Divorce is a complex subject, one that does not lend itself to the simplistic solution that state Rep. Dave Schultheis attempted to reintroduce this year via a legislative bill to force couples into a year of counseling before they were allowed to get divorced (the proposal was killed this week).
Not only would couples have had to wait a year before they could divorce, but they would also have had to prove to a judge that they tried to reunite. Individuals who were being physically or mentally abused would have had to provide proof of the abuse to opt out of the mandatory requirement.
As a marriage and family therapist (the same credentials held by Schultheis' friend Dr. Laura Schlessinger of radio and television fame), I speak from the experience of working with couples and families and from having been the child of an amicable divorce. My husband and I have been married for 46 years -- the first and only marriage for both of us.
Yes, children suffer pain when their families are split and sometimes that is ameliorated with therapy. But sometimes, in spite of extensive therapy, children suffer unnecessarily because their parents lack the maturity to put personal acrimony aside and focus on providing a nurturing environment for their children.
I chose my profession after working eight years in law enforcement. One of my assignments was to work in the juvenile court system, covering both dependency and criminal matters. I came to understand that many problems in our society arise from poverty, an absence of appropriate role models, and a lack of education, maturity and opportunity.
Counseling does help many to heal their wounds and find direction in life. However, few can afford the expense without the assistance of community sponsorship, private charities or church groups. I did more than my share of pro bono work, enough to know that it represented scarcely a ripple in a very large pond.
In a perfect world there would be no substance abuse, abusive relationships or mental disorders. Couples would attain education, job skills and maturity before considering the responsibility of creating a family. Every child would be a wanted child with two loving parents. Alas, we do not live in that perfect world.
Our legislative representatives need to stop interfering in the personal lives of their constituencies. Mandating that divorcing people seek help, which they will also be mandated to pay for, is not the ideal way to save the children in those marriages from pain. It possibly adds another layer of hardship to the parents and offers no guarantee of affecting pain relief for the children.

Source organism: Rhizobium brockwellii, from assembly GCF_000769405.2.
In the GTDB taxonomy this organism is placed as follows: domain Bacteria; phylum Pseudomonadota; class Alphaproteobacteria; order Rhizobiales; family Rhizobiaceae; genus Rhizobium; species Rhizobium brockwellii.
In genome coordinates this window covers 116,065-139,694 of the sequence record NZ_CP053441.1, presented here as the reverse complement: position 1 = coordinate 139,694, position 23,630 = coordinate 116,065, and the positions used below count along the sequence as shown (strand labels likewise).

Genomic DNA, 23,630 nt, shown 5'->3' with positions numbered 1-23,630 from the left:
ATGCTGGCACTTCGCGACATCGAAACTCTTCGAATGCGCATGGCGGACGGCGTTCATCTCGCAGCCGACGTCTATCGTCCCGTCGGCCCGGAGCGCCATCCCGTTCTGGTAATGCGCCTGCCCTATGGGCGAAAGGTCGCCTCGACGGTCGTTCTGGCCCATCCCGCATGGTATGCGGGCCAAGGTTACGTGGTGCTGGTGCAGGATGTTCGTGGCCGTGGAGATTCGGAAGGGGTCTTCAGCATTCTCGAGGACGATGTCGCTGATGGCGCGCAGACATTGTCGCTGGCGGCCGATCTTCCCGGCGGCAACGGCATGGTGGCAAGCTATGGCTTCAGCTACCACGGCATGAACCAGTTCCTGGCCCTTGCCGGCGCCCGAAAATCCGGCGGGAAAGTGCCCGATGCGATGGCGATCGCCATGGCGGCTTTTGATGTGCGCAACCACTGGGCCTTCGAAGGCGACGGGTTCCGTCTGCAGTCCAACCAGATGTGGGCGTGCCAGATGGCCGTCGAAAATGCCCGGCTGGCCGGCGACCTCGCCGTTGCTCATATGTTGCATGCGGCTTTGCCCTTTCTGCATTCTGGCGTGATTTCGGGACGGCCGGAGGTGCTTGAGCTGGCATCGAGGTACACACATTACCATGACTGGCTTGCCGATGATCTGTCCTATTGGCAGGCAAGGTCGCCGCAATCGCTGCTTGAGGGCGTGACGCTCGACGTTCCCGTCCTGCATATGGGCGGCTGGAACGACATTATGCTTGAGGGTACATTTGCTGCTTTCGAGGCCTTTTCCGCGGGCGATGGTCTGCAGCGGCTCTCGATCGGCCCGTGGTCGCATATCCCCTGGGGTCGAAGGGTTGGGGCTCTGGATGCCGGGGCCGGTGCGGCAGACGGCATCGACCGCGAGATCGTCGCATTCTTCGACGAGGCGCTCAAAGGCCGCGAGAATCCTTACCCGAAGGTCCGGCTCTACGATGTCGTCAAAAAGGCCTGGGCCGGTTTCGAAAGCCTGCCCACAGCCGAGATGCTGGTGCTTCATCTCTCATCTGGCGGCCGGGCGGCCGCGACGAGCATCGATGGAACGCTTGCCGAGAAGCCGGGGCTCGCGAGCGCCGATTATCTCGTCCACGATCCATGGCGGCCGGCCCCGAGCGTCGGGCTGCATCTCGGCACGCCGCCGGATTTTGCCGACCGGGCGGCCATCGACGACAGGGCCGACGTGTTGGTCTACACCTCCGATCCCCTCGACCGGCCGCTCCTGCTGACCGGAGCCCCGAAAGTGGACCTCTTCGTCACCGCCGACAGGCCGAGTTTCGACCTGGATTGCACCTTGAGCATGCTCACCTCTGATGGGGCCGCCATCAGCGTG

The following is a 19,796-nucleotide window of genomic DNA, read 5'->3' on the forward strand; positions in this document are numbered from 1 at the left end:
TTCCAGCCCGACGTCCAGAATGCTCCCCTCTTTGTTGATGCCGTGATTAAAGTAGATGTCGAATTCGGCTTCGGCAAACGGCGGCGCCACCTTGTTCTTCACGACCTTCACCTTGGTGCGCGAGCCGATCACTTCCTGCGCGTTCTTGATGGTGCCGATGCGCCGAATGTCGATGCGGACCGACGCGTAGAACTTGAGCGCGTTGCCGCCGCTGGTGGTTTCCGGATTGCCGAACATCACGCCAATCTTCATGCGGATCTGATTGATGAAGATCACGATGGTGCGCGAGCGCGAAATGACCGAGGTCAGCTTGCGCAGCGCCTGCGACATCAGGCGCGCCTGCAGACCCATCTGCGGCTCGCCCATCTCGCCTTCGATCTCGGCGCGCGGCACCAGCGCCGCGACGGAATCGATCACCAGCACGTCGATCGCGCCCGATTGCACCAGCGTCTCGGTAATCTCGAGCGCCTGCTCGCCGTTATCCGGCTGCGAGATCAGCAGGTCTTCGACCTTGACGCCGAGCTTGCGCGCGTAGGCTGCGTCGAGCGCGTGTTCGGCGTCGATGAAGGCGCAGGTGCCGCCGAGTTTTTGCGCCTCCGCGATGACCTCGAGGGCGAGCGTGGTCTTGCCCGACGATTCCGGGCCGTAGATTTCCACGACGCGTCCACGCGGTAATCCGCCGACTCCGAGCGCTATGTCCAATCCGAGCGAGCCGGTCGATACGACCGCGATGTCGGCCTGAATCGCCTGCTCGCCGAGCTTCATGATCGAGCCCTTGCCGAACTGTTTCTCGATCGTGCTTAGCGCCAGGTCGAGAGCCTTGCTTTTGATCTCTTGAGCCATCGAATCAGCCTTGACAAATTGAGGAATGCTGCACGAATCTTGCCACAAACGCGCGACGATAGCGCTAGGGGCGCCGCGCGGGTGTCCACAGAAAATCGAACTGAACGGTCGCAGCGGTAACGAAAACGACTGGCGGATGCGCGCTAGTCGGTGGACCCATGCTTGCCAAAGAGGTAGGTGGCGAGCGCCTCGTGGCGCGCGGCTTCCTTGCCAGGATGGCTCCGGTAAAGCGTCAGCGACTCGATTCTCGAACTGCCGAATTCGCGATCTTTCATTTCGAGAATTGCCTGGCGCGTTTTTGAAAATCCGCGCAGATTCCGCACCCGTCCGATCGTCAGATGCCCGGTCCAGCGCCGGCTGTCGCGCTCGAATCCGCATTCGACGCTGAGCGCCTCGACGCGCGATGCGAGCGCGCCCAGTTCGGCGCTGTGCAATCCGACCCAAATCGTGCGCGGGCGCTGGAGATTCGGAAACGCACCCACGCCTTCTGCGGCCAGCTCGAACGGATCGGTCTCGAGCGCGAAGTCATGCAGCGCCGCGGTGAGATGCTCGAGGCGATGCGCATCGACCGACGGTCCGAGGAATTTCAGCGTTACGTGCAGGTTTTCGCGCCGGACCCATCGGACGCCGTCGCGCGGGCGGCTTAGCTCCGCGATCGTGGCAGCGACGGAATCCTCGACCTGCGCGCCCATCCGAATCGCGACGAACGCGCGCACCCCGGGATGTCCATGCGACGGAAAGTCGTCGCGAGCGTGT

While working at a community-based youth services program, I learned that mandated counseling was one of the more difficult challenges in my profession. Too many of the children were living in extremely abusive homes and too few of the parents had had themselves even one functioning parent. We did a yeoman's job of providing parenting education and family and individual therapy in the court-mandated time allotted. And, when we reported back to the judge that the people had indeed shown up and made efforts to turn their lives around, it was always with a prayer that something had sunk in.
There are risks to this type of work, not just to members of the families counseled but to the therapists and agencies involved with them. On several occasions, I was threatened with bodily harm. The mother of one family I worked with was later murdered by her husband -- in front of their children.
Probably the most relevant factor in a stable marriage and nurtured children is educated and mature parents. These people are not apt to be found in jail populations and their children are usually not found in the juvenile justice system.
If Mr. Schultheis wants to save children from pain, he should start advocating for a better-educated population and start working to assist people out of homelessness and poverty. Maturity is too often a by-product of having successfully negotiated life's hurdles.
Colorado Springs resident Patricia Poos is a licensed marriage and family therapist. She and her husband of 46 years, Lynn, are active in numerous community activities.